Tobias Wolff

[NOVELIST AND MEMOIRIST]

“AS A WRITER YOU BEGIN WITH INFINITE FREEDOM, AND THEN YOU MUST IMMEDIATELY START HEMMING YOURSELF IN. PART OF THE BEAUTY OF WRITING ABOUT THE ARMY, OR SUCH WORLDS, IS THAT THEY OFFER YOU AN ENCLOSED THEATER OF HUMAN FOLLY, OF HUMAN ASPIRATION AND FORMATION.”
Things you can learn from Tobias Wolff:
When guessing a woman’s weight, aim low
Never land a helicopter in a confined space
If you want to sweet talk a girl, say you’re into Ayn Rand

Tobias Wolff is a short story writer, a memoirist, a novelist, a father, a husband, a jazz aficionado, a hiker upon remote mountain trails, a winner of literary awards, a neophyte pianist, and the mentor of many young writers. He was born in 1945 in Birmingham, Alabama, grew up in Florida, Utah, and the Pacific Northwest, attended Concrete High School in Washington, the Hill School in Pennsylvania, Oxford University, and Stanford University, where he was a Stegner Fellow and a Jones Lecturer, and where he is now the Ward W. and Priscilla B. Woods Professor in the School of Humanities and Sciences. He is the author of short story collections, memoirs, novellas, and novels, including In the Garden of the North American Martyrs (1981), The Barracks Thief (1984), Back in the World (1985), This Boy’s Life (1989), In Pharaoh’s Army: Memories of the Lost War (1994), The Night in Question (1996), and Old School (2003).

Wolff’s writing makes us recognize those aspects of ourselves that are hardest to acknowledge: our selfishness, our pride, our cowardice. But he also brings to light our potential for self-understanding and compassion—the knowledge that comes from years of honest introspection, from the desire to make sense of the decisions that shape our lives. For his rigorous intelligence and his deep empathetic understanding of humanity, he has been compared to Chekhov; he is Chekhovian, too, in the gorgeous simplicity of his language and in the way characterization gives rise to the shape of his narratives. He is a tireless reviser, a believer in the process of writing. In answer to an anxious question of mine a couple of years ago, he told me, “The only way to learn how to write a novel is simply to do it.”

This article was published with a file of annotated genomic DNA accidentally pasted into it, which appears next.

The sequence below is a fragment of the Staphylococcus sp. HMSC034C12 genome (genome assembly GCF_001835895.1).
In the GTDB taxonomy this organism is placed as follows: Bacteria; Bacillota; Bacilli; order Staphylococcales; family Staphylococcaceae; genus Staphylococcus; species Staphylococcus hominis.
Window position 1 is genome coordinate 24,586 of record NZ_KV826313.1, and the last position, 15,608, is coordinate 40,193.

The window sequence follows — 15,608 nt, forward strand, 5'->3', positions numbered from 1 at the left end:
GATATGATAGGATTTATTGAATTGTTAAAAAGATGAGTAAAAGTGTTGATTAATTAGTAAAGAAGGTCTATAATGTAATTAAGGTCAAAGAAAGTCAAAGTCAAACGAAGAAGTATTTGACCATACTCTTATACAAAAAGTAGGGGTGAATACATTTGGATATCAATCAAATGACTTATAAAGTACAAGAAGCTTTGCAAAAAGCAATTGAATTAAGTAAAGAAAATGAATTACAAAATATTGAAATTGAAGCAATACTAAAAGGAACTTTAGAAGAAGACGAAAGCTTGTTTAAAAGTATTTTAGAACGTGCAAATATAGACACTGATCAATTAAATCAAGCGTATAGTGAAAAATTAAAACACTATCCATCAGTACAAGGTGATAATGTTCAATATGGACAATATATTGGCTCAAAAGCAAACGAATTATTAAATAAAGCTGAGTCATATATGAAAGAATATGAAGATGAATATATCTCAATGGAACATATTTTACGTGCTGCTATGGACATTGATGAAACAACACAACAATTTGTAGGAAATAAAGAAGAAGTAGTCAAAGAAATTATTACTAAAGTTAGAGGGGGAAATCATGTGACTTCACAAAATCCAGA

This interview took place in June 2004 at his office at Stanford, where he and I had spent many an office hour hashing through drafts of my own stories when I was a Stegner Fellow.

—Julie Orringer

*

THE BELIEVER: Do you think that the tendency to be hard on yourself in your memoirs translates to the tendency to be hard on the protagonists of your fictional narratives?

TOBIAS WOLFF: I hope not. I do write, as indeed most writers do, about things that have gone wrong. There’s not much of a story if things have gone right. Stories are about problems, and not the kinds of problems that result from a safe falling out of a window, but from somebody having a choice and having a problem with that choice, and then the series of consequences that follow from making that choice. To portray that honestly is to show the way people parse out their choices, and self-interest naturally comes into play. It isn’t so much a matter of wishing to be hard on people as wishing to be truthful. If there’s a moral quality to my work, I suppose it has to do with will and the exercise of choice within one’s will. The choices we make tend to narrow down a myriad of opportunities to just a few, and those choices tend to reinforce themselves in whatever direction we’ve started to go, including the wrong direction. Our present government likes to lecture us on the virtue of staying the course. Well, maybe it’s not such a good idea to stay the course if you’re headed toward the rocks. There’s something to be said for changing course if you’re about to drive your ship onto the shoals.

We hope you enjoy this excerpt.

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Julie Orringer is the author of How to Breathe Underwater, a collection of stories. She is currently at work on a novel set in Budapest and Paris in the late 1930’s.

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